Mouse bridge, surfing in the river, huge spy HQ: German NGO lists mind-blowing ways govt blows taxpayer cash
The German taxpayers union has revealed how the authorities built a rodent bridge, paid for a gold nest, and blew public funds on other extravagant purchases.
The ‘Black Book’ of government spending is published every year by the German Taxpayers Federation (BdSt). It lists 100 examples of what the authors say are the most outrageous and ridiculous ways in which officials spend the taxpayers’ money.
Road bridge for… MICE which they don’t even know how to use
A highway in Thuringia runs right through a hazel dormouse habitat. Fearing that the critters will not be able to cross the road safely, authorities spent about €93,000 ($103,740) on building a separate bridge for them. The constructions require mice to climb up 7-meter (23 feet) wooden rungs and run down a narrow 20-meter (66 feet) passage above the road.
The officials are now wondering whether the mice actually use the bridge or not.
Gold nest artwork which ends up stolen
A primary school in Berlin has commissioned a 24-karat gold nest. Its 74 glistening branches were supposed to symbolize “the ideas and dreams of students and teachers,” while the artwork rested behind bulletproof glass.
Protection did not work though, as the nest was stolen by burglars just six months later. It cost taxpayers €92,500 ($103,340).
Reprinting ballots to correct typos
The State of Rhineland-Palatinate had to replace hundreds of thousands of ballots due to small but embarrassing spelling mistakes in the names of candidates and parties in this year’s local election. The typos needed to be corrected included ‘Aexandra’ instead of ‘Alexandra,’ and ‘Freidrich’ instead of ‘Friedrich.’ The whole operation cost around €80,000 ($89,355).
‘Guest’ castle where (almost) NOBODY stays
The federal government has been renting the lavish Meseberg Castle to host foreign guests. Spending on security, staff, maintenance, and management of the 18th century Baroque palace, 60km (37 miles) north of Berlin, racks up €5 million ($5,6mn) a year.
Despite the lavish interiors, in the past four years, the palace was busy for only 32 days. This means, on average the castle is used eight days a year, BdSt pointed out. Regular events include important state business such as the chancellor’s Christmas tree handover ceremony.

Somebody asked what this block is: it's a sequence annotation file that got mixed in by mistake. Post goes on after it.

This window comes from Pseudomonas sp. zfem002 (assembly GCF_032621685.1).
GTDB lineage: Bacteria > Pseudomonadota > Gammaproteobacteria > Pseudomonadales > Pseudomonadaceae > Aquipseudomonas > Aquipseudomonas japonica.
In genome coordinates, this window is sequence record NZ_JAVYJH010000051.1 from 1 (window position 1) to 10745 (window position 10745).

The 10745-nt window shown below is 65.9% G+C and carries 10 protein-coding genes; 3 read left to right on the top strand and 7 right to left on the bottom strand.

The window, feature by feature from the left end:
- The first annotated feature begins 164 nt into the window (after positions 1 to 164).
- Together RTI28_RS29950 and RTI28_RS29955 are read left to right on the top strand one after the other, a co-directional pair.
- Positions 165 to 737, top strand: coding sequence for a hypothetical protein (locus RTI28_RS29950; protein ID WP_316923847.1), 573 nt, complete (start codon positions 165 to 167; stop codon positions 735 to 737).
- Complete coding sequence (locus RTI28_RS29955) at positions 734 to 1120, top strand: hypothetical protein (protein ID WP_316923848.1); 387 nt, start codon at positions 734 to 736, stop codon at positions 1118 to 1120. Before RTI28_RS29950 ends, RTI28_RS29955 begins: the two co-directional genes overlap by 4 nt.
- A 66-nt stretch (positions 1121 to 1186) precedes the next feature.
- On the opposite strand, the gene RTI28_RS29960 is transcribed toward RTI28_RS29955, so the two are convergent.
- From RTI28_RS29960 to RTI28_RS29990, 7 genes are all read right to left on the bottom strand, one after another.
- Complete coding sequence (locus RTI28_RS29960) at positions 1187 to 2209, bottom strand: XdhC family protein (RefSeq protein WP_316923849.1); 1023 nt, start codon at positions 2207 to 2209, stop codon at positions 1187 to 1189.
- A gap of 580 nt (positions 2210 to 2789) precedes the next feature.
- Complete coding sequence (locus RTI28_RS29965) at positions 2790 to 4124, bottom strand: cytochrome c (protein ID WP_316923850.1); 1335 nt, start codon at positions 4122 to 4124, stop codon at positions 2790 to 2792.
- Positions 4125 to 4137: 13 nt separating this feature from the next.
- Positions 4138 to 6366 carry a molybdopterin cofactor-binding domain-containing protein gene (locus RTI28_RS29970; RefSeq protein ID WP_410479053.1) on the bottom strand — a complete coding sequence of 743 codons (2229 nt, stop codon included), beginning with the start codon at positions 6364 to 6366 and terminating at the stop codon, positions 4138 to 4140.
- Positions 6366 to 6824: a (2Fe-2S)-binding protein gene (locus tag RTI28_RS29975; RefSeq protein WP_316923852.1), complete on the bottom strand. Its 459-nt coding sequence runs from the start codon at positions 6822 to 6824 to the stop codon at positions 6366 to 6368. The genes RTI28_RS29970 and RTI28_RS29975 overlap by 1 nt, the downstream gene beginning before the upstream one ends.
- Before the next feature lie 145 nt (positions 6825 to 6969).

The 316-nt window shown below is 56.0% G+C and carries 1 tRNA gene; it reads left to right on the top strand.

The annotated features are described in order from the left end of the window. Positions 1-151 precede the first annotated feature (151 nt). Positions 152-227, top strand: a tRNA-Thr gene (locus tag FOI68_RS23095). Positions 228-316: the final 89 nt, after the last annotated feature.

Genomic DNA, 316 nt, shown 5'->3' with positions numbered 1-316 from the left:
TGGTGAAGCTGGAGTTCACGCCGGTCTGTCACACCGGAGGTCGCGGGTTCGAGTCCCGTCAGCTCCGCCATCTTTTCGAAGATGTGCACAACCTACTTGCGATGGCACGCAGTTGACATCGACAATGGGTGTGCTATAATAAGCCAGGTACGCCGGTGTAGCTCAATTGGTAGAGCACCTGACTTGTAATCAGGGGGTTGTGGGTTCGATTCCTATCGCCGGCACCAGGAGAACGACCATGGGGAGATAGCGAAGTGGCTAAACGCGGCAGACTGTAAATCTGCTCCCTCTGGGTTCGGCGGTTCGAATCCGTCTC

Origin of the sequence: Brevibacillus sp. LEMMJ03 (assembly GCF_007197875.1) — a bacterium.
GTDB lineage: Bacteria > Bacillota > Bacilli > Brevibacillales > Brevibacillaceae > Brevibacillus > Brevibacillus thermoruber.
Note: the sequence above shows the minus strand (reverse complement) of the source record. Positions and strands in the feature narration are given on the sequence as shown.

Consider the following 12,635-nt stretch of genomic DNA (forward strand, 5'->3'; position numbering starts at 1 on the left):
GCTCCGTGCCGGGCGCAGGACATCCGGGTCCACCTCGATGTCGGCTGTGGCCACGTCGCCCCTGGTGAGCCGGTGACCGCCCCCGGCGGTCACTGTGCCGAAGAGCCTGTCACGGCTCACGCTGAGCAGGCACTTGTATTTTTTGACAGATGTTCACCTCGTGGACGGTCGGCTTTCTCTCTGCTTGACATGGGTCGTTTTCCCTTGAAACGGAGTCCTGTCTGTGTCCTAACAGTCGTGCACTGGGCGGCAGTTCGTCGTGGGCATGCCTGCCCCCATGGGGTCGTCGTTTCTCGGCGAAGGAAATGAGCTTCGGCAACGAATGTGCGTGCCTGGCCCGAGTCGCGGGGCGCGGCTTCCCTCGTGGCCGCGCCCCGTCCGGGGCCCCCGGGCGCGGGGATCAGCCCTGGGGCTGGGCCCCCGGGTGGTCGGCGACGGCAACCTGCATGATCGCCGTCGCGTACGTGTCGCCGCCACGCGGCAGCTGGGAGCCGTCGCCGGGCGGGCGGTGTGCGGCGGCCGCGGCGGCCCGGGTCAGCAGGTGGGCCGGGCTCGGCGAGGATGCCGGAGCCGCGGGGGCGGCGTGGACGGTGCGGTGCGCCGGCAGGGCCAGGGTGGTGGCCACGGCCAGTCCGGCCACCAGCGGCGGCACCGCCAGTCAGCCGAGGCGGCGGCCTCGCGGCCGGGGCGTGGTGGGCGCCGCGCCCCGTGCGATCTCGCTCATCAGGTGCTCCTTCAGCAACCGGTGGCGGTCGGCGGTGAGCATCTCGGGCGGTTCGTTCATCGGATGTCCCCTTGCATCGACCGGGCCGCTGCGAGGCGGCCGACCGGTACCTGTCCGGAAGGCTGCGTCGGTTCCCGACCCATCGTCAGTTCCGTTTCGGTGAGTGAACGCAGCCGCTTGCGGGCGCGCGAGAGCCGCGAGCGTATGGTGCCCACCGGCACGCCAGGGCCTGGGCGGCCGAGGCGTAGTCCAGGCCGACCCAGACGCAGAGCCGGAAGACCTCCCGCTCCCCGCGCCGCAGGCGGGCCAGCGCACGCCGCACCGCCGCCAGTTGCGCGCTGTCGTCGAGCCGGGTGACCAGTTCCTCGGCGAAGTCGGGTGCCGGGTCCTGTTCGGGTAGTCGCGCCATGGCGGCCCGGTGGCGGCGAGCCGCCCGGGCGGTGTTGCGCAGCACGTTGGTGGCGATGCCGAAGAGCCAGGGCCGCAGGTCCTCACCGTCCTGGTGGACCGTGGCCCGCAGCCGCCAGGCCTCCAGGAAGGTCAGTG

Artificial waves for surfers
Officials in the southwestern city of Stuttgart wanted to find out whether it was possible to create artificial waves in the Neckar River for local surf enthusiasts to enjoy. They ultimately dropped the idea, deciding that the river was too dirty for surfing. The study to discover this cost €93,000 ($103,750).
Refurbishing Navy tall ship
The Defense Ministry has allocated €135 million ($150mn) to renovate its historical tall ship ‘Gorch Fock.’ Originally used for training sailors, the three-mast vessel was under constant repair since 2015, thus earning a spot in several editions of the Black Book. The costs keep mounting, along with the allegations of the misuse of funds, but the military seems to be hell-bent on continuing to spend, BdSt wrote.
Berlin’s gigantic spy compound
The HQ of Germany’s main spy agency, the Federal Intelligence Service (BND), moved from its modest villa in Bavaria to a huge new compound in downtown Berlin in February.
The building took 12 years to finish while the construction costs constantly grew. In the end they reached a whopping €1.1 billion ($1.25bn). On top of that, its blueprints were stolen early in the construction process, and many Germans complained that the architecture looked strange and unappealing.
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